Thursday, March 24, 2011


I'm at the 2010 Consumer Electronics Show covering all things tech this week. I've seen dozens of awesome (and sometimes odd) gadgets. I've examined computers ranging from blisteringly fast desktop machines running state-of-the-art graphics cards and I've played with smartbooks that are only slightly larger than my phone. But one of the biggest generators of buzz on the showroom floor isn't a gadget or computer -- it's a piece of software called Blio.

We first heard about Blio during Steve Ballmer's keynote address for Microsoft back on Wednesday. It's e-reader software that can turn any Windows machine into a full-color e-reader. Rather than compete from a hardware standpoint with devices like the Amazon Kindle or Barnes & Noble Nook, Blio will allow people to access a library of books without a specialized device.

The software has some big names behind it. One of the key developers is Ray Kurzweil, a well-known futurist. And it has features that put it ahead of many devices on the market. There's an optional animation feature that creates a realistic page-turning effect. You'll also be able to listen to books through a text-to-speech option. The software itself is free (as will more than a million books once the software launches in February). Customers will be able to buy books from the Blio bookdstore -- books will be in a PDF scanned format that contains DRM to prevent piracy.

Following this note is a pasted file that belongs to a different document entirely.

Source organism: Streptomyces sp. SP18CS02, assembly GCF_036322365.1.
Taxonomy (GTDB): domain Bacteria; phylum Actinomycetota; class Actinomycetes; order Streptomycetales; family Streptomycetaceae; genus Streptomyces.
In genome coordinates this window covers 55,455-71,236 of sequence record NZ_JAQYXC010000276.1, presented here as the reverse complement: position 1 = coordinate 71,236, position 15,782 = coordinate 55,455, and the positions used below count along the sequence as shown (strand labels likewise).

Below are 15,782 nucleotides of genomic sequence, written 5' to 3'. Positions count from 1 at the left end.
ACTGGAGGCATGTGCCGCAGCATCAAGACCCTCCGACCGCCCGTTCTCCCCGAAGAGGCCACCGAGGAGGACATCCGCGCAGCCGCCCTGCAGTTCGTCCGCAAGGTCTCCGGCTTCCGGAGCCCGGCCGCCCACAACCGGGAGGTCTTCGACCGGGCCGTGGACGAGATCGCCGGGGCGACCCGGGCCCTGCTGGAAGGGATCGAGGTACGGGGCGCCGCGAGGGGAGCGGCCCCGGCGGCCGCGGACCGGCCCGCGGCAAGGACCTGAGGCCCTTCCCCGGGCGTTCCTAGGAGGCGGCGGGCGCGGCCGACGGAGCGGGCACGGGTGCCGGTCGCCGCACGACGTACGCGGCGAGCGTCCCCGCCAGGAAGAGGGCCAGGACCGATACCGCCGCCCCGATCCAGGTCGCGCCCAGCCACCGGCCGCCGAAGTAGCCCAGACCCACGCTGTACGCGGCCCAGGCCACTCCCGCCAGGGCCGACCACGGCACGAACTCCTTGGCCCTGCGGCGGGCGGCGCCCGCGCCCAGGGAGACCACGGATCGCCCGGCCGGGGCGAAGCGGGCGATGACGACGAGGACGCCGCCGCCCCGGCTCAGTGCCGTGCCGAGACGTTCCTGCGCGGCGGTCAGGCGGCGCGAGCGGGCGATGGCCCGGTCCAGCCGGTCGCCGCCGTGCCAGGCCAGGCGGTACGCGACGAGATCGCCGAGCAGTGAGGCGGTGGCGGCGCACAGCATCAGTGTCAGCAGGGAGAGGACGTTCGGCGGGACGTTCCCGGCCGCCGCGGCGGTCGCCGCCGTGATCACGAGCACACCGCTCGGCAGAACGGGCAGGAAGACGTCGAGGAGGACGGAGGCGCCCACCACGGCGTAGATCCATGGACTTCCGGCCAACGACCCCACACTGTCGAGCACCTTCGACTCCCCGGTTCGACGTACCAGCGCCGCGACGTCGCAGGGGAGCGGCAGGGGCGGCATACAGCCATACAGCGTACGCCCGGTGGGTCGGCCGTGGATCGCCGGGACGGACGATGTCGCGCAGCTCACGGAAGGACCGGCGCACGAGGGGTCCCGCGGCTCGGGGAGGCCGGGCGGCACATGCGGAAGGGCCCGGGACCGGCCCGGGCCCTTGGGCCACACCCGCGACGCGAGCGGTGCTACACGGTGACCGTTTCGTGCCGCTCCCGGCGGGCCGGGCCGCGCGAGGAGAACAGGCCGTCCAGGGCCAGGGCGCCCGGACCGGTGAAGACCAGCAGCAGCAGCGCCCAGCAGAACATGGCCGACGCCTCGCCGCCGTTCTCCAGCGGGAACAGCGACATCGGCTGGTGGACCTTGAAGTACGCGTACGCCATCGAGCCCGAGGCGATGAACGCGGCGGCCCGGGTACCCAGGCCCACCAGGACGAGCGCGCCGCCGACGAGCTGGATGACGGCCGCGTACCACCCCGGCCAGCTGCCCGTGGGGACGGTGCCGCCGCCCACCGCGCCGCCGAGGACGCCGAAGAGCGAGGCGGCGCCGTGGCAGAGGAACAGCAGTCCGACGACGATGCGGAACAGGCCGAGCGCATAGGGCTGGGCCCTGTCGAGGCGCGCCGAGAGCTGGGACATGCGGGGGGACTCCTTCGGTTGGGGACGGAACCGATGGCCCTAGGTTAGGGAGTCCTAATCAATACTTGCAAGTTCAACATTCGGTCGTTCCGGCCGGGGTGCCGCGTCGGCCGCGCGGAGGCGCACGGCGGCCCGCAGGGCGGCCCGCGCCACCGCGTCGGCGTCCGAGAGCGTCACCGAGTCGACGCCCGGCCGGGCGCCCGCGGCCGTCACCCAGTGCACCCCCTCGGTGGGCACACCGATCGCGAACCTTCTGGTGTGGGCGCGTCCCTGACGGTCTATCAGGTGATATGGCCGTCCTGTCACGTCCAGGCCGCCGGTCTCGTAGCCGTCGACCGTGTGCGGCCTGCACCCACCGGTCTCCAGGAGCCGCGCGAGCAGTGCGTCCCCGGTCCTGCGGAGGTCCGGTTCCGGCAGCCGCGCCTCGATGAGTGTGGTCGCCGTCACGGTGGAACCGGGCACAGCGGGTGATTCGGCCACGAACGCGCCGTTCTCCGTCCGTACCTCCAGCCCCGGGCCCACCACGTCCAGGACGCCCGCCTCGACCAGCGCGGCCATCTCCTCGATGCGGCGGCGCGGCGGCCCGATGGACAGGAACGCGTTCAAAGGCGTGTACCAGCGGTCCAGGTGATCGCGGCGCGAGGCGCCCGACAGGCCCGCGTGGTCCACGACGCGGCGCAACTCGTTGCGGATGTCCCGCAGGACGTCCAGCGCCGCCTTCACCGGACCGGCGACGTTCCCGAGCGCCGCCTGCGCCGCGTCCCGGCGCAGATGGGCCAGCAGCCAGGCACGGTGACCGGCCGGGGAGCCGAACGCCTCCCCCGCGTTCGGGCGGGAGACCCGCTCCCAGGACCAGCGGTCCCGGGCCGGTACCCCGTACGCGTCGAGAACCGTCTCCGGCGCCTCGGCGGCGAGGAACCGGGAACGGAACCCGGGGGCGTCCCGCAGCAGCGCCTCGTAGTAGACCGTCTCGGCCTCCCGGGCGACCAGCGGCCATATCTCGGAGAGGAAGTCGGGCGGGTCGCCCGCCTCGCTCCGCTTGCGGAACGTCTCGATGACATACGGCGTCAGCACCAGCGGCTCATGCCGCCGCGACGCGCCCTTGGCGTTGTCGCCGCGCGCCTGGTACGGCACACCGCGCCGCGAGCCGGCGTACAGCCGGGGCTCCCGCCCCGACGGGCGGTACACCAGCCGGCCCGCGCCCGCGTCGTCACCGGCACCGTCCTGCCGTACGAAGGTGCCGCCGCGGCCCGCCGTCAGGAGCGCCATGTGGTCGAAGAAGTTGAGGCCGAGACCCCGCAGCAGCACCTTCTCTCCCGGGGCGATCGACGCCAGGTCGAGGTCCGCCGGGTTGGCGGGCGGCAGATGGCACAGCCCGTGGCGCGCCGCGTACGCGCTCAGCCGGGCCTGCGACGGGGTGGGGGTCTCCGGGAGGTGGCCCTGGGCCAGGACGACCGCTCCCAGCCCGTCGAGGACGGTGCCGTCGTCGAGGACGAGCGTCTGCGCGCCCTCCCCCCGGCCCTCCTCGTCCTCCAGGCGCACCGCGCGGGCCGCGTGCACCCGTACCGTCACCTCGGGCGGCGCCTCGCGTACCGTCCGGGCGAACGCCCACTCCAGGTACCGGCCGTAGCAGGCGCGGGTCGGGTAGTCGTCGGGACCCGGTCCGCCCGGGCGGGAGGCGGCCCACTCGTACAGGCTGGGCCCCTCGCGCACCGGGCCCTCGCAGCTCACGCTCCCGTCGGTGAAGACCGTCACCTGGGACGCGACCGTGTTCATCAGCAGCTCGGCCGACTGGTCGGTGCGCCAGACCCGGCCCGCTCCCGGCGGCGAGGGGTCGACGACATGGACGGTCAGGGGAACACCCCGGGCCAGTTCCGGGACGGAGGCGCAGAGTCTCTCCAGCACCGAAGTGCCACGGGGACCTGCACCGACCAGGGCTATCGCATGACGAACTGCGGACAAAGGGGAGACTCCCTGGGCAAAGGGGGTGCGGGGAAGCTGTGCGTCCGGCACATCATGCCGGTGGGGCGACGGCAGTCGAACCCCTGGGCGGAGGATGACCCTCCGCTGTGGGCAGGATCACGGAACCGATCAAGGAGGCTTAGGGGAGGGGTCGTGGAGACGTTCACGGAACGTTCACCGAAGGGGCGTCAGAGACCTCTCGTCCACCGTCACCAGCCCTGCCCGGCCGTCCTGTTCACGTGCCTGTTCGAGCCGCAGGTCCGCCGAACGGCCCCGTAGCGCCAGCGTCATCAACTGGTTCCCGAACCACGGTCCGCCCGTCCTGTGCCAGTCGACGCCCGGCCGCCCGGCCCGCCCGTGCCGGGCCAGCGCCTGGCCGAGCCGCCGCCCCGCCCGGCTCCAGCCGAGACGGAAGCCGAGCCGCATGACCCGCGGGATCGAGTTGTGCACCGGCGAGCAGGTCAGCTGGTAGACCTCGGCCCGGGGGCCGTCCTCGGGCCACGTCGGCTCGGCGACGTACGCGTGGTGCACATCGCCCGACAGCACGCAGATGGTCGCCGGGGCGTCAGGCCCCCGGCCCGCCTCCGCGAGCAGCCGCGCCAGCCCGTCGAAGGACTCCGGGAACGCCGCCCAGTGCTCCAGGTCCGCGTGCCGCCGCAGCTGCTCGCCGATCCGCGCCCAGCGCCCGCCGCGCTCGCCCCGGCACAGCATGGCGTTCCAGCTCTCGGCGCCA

Despite all this, I don't see Blio as a true game changer. For one thing, it's incompatible with e-ink screens. That means Blio will run on devices that require power to display images, which means a limited reading time due to battery life. The Kindle and Nook can run for days (assuming you have Wi-Fi turned off). A laptop, smart phone or tablet may only have a few hours of life before needing a recharge.

The text-to-speech feature, which some people are saying really sets Blio apart, isn't new either. The Kindle has the same feature. What holds back a more widespread use of text-to-speech isn't the technology. Instead, it's legal battles with publishers and authors, some of whom argue that the feature hurts sales of audio books. I don't think any text-to-speech feature competes with a true audio book. I do think it's a useful feature for people who have a visual impairment. But I'll save that full argument for another blog post.

For another, customers have already shown that they are willing to buy a device dedicated to a single task. This surprised me more than anyone -- convergence is something I've said was a key feature in technology over the last decade. I think many people are willing to purchase a unique device if it means a superior experience. I'm not sure Blio provides that yet. And if we wanted to read books on our computers, wouldn't we be doing that already? It's not like the technology itself is particularly new.

Maybe I'm wrong. Perhaps Blio will render e-readers obsolete in a year. But from my perspective, I'd say that it's interesting software that might enhance the e-reader landscape without really changing it. Considering the number of e-reader devices I've seen this year (the Skiff, the EnTourage eDGe, etc.), I think there's too much steam in the e-reader engine for Blio to make a dent.

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